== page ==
I ran a 'small' cluster of 24 nodes (300GB+ of RAM) and while I know I could have done the same thing with super optimized code on a single machine, not having to worry about each node's performance but instead thinking in pipelines is refreshing. My goal was not to use/make optimal tokenizer or stop-word remover but instead to make sure every part of the chain could be done in parallel.

My biggest complaint? Repeatedly having to restart the cluster because nodes stop responding or throw arcane errors. If these reliability fixes were in place last week, I would have easily been 20-25% more efficient with my time. Can't wait till Databricks team deploys this for their users.

What I find most exciting here is that they were able to improve performance by combining the three previous steps into one, in other words asking directly for what they wanted rather than trying to trick Hive into executing it in a certain manner.

Presumably the task had been split up in the past to work around performance limitations of Hive; the fact that they got better performance in a single step shows that the tooling is improving and much less complexity is required to implement this kind of job.

This is very intriguing, I cannot help but wonder how this operation would have performed on something like Google Big Query. I know that it is highly unlikely that Facebook would ever load their data to the Google Cloud Platform, but it would be an interesting comparison.

While both Spark and BigQuery do the shuffle step in-memory, there are some differences[1]:

- BigQuery's execution is pipelined (don't wait for step 1 to finish to start step 2)

- BigQuery's in-memory shuffler is not co-tenant to compute

And, of course, it's one thing to have software and hardware. BigQuery provides a fully-managed, fully-encrypted, HA, redundant, and constantly seamlessly maintaned and upgraded service [2].



(disc: work on BigQuery)

Would pipelining help much when the processing job is CPU bound (all cores maxed out)?

Sorry - what does co-tenant to compute mean?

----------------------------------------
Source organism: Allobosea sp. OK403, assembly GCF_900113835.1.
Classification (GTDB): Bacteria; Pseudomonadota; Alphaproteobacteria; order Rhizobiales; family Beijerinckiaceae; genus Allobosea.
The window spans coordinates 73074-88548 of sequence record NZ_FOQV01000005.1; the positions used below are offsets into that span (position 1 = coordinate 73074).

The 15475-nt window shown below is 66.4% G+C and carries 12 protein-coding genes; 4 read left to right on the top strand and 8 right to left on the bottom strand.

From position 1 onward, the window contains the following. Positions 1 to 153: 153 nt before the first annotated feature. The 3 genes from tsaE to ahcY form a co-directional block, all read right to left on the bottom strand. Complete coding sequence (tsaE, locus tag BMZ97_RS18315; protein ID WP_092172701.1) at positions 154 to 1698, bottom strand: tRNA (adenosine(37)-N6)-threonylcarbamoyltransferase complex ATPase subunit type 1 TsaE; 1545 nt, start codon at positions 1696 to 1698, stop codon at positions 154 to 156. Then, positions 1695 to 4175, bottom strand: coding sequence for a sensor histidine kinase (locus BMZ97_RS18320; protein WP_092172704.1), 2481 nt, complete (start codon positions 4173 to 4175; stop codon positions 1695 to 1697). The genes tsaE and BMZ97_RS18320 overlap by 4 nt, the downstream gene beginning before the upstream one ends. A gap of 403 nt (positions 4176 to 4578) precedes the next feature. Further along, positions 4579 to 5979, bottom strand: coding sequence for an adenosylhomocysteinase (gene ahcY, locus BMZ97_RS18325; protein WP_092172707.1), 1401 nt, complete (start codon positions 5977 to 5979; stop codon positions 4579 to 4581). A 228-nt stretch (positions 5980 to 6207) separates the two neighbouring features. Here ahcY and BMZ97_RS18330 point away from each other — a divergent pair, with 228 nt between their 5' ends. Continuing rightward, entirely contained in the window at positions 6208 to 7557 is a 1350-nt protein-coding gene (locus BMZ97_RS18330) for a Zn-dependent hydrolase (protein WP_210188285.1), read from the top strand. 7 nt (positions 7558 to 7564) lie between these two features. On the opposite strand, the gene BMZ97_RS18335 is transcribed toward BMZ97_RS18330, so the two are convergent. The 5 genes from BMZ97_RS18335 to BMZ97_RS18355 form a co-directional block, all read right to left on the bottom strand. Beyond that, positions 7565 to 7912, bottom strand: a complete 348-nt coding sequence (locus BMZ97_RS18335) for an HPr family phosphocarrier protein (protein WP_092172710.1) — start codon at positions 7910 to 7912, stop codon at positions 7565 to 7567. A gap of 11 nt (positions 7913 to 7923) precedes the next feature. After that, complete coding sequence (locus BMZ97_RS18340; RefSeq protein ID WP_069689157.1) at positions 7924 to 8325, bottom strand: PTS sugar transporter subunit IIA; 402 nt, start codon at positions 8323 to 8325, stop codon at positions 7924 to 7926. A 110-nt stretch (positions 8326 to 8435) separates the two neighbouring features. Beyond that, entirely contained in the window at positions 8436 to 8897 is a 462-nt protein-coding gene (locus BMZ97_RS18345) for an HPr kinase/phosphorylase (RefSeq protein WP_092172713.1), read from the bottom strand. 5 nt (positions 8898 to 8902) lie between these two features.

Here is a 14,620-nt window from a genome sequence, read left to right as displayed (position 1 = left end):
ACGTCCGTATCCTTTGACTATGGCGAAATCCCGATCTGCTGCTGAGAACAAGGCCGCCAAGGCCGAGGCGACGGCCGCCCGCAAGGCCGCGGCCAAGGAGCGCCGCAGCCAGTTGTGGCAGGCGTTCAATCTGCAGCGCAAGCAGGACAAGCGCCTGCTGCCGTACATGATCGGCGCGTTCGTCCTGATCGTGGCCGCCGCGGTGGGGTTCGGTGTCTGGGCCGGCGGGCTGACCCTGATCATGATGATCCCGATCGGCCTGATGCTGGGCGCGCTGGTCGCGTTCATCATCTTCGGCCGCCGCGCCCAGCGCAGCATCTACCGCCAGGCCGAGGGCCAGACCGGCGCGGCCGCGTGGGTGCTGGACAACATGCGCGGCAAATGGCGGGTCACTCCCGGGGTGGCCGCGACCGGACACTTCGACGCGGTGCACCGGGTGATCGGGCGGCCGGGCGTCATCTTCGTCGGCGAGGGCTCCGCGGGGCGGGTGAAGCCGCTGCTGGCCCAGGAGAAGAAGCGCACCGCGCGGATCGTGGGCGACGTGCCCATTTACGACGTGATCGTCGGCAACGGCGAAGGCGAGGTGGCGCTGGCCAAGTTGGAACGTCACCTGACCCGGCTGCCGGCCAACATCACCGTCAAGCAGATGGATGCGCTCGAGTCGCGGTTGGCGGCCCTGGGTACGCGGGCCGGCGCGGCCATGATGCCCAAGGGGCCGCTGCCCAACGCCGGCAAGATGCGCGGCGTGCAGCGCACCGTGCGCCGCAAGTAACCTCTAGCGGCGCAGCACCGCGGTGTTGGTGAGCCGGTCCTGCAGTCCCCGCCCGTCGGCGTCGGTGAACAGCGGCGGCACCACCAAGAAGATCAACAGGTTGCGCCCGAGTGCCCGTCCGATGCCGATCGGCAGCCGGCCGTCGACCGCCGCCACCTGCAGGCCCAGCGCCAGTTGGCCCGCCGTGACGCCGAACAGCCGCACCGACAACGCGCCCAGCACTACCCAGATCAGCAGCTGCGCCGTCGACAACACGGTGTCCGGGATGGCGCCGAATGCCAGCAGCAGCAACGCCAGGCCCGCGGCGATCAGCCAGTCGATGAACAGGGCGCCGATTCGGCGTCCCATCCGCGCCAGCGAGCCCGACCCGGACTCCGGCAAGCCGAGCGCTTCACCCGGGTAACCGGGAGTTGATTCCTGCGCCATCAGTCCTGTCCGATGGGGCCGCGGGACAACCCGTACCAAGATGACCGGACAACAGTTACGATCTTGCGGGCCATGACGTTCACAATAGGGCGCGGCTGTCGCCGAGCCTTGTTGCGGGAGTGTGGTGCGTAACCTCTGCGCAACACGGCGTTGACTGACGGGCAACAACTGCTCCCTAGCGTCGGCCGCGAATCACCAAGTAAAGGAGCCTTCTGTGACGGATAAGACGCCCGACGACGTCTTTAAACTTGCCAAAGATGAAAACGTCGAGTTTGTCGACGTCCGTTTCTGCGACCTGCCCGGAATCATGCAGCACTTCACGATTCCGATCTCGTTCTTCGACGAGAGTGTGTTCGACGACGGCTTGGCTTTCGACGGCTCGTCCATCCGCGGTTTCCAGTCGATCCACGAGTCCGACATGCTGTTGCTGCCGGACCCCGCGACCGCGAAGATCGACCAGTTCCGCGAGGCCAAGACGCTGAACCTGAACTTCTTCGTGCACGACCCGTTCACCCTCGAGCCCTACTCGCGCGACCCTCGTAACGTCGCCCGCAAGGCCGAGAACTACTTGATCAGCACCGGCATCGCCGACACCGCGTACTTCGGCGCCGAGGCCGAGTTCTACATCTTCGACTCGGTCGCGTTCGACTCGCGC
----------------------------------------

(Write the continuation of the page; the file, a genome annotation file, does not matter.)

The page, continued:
Pipelining helps with hanging chads, tail latency of work steps. If you have a slow worker (due to, say, data skew), entire job slows down. All other workers are sitting idle, waiting for the one worker to finish their piece. Read [0] to see what Dataflow does, and BigQuery/Dremel do very similar stuff to deal with this issue. BigQuery also doesn't have to wait for ALL workers to finish step 1 before proceeding to step 2.

By co-tenant to compute, I mean that processing nodes themselves handle the shuffle in Spark. This can cause non-obvious bottlenecks. BigQuery handles shuffle outside of the processing nodes [1].

[0] https://cloud.google.com/blog/big-data/2016/05/no-shard-left...

[1] https://cloud.google.com/blog/big-data/2016/08/in-memory-que...

I can't speak for big query, but for our open-source BigQuery alternative EventQL [0].

On the upside, massively parallel SQL databases allow you to express what probably took facebook a lot of code in a single SQL query.

On the downside, with any database that supports streaming inserts and dynamic resharding, you will have to eventually write each entry more than once. The more manual approach with spark prevents this.

[0] https://eventql.io

It's exciting to see new innovative open source contributions to the big data space. Since BigQuery has moved on in many ways from the ColumnIO and Dremel concepts described in the Dremel paper[0] with new versions of many of these components (like in-memory shuffle, new storage, new ingest, execution engine, etc), I'd love to learn where EventQL places itself in that gradient.


My guess is that it wouldn't be too bad, but that at the volumes Facebook are doing, I suspect a lot of their speed is coming from custom optimisations they can make for their use-cases, which Big Query wouldn't have.

Looks awesome, the work on performance especially is much appreciated :D I would love to be able to get flame graphs on my spark cluster per node too - any ideas on how exactly FB does this?

Looks they are using the same library from Presto. You would just add the Java agent line to your Spark config i.e. spark.executor.extraJavaOptions.


Although you have to distribute the library across to all of the data nodes (if using YARN) or Spark nodes (if in standalone).

Thanks! I was going to ask where I might find it since Google results were a little thin on the ground.

I knocked up a quick Ansible script this morning. It is _very_ rough right now and is more like 'here's what you could do' (and you have to compile perf-map-agent beforehand), but I got it working on a small cluster: https://github.com/falloutdurham/spark-flame